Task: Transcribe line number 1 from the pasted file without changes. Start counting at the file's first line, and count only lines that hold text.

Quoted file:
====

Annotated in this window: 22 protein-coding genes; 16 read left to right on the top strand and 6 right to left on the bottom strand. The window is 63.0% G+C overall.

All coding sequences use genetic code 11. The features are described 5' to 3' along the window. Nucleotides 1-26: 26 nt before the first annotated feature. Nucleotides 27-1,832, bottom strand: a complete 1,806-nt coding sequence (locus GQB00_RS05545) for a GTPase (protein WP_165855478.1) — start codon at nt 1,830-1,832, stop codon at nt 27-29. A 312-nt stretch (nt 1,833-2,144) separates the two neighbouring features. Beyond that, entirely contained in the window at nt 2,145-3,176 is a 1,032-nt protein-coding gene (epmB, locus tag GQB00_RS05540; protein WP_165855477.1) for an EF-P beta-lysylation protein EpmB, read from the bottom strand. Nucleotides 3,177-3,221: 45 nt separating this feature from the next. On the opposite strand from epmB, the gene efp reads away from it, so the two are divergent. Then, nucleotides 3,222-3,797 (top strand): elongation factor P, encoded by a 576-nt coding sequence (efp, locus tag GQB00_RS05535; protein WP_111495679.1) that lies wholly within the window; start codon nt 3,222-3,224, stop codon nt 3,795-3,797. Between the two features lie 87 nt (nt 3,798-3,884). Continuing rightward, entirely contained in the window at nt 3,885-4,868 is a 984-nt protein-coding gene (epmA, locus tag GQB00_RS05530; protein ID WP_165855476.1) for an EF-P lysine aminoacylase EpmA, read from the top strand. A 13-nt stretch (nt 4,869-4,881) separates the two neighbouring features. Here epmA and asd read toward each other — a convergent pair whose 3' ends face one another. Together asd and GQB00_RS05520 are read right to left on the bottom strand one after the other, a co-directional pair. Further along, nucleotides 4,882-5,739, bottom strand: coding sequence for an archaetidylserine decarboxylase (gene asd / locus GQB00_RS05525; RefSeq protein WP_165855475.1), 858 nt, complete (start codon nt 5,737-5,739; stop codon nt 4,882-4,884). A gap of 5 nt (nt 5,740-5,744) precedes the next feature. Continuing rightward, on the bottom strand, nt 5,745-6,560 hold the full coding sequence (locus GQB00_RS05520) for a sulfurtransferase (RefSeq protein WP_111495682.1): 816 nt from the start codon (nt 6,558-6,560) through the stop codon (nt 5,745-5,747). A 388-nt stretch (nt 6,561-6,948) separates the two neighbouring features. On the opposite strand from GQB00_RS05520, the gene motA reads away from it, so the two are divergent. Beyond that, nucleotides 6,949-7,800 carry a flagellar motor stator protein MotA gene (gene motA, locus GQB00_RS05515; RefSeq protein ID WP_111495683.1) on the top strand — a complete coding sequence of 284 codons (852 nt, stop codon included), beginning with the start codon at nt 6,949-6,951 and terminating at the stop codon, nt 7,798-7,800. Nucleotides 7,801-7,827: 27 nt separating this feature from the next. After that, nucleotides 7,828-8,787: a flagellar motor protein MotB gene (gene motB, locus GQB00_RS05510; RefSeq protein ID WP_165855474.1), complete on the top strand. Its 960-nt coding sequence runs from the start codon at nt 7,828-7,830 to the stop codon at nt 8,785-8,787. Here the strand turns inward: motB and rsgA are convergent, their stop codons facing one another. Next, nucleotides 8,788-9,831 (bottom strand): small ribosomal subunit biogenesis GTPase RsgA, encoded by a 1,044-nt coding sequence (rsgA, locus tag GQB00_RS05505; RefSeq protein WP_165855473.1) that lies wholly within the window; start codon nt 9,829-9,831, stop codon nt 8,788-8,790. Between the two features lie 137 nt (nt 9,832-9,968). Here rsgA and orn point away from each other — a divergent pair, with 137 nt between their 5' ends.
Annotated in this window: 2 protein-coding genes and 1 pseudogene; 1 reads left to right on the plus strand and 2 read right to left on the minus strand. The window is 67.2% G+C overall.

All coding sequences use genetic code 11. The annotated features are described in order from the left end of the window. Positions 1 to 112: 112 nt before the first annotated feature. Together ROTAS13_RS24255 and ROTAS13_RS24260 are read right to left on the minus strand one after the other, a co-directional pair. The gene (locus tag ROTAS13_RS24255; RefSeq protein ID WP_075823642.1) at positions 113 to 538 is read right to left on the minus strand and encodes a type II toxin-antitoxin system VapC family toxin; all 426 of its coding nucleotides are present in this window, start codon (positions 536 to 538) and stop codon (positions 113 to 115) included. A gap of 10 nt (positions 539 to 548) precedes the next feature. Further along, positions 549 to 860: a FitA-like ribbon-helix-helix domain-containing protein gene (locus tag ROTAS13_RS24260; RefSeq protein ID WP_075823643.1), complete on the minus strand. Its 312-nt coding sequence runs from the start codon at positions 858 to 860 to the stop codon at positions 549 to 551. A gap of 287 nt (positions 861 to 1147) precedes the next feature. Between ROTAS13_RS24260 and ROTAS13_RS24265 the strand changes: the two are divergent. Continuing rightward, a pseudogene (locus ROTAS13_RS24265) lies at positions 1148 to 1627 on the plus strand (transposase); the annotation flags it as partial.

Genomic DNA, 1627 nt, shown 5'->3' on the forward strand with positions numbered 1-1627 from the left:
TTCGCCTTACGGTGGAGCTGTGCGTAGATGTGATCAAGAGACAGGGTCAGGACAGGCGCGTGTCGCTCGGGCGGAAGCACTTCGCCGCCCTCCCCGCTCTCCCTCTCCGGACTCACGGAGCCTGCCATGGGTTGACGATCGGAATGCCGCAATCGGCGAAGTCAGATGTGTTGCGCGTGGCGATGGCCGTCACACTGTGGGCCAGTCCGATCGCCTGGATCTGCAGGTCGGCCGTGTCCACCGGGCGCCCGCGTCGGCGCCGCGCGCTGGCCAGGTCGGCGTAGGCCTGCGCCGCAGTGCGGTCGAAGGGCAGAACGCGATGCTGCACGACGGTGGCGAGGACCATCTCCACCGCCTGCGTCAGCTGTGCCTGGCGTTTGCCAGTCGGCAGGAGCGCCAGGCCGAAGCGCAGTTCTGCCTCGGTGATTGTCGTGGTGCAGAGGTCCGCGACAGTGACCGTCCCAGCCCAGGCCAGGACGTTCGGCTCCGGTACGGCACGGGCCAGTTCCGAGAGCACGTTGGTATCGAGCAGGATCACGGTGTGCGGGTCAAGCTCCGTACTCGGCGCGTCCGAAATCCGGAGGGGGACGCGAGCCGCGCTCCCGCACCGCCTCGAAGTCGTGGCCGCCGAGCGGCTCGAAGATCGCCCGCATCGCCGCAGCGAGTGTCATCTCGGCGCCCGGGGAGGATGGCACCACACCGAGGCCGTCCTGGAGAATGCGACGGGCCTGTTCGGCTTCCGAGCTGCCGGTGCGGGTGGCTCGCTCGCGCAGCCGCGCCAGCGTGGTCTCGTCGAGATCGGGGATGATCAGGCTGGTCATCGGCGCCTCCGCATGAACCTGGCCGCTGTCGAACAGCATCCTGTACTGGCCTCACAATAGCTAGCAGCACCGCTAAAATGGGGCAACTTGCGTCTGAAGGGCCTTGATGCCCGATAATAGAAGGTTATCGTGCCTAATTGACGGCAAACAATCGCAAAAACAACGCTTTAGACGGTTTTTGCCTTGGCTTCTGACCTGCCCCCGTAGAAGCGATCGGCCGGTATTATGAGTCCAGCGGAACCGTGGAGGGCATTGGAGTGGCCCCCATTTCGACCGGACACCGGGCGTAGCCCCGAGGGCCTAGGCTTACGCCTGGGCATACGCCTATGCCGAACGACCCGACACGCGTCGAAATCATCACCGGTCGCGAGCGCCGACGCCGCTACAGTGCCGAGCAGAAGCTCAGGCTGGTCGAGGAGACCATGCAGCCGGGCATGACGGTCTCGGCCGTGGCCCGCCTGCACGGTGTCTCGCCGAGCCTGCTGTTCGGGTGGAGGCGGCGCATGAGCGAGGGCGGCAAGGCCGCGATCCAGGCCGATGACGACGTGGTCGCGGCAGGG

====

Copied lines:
Annotated in this window: 22 protein-coding genes; 16 read left to right on the top strand and 6 right to left on the bottom strand. The window is 63.0% G+C overall.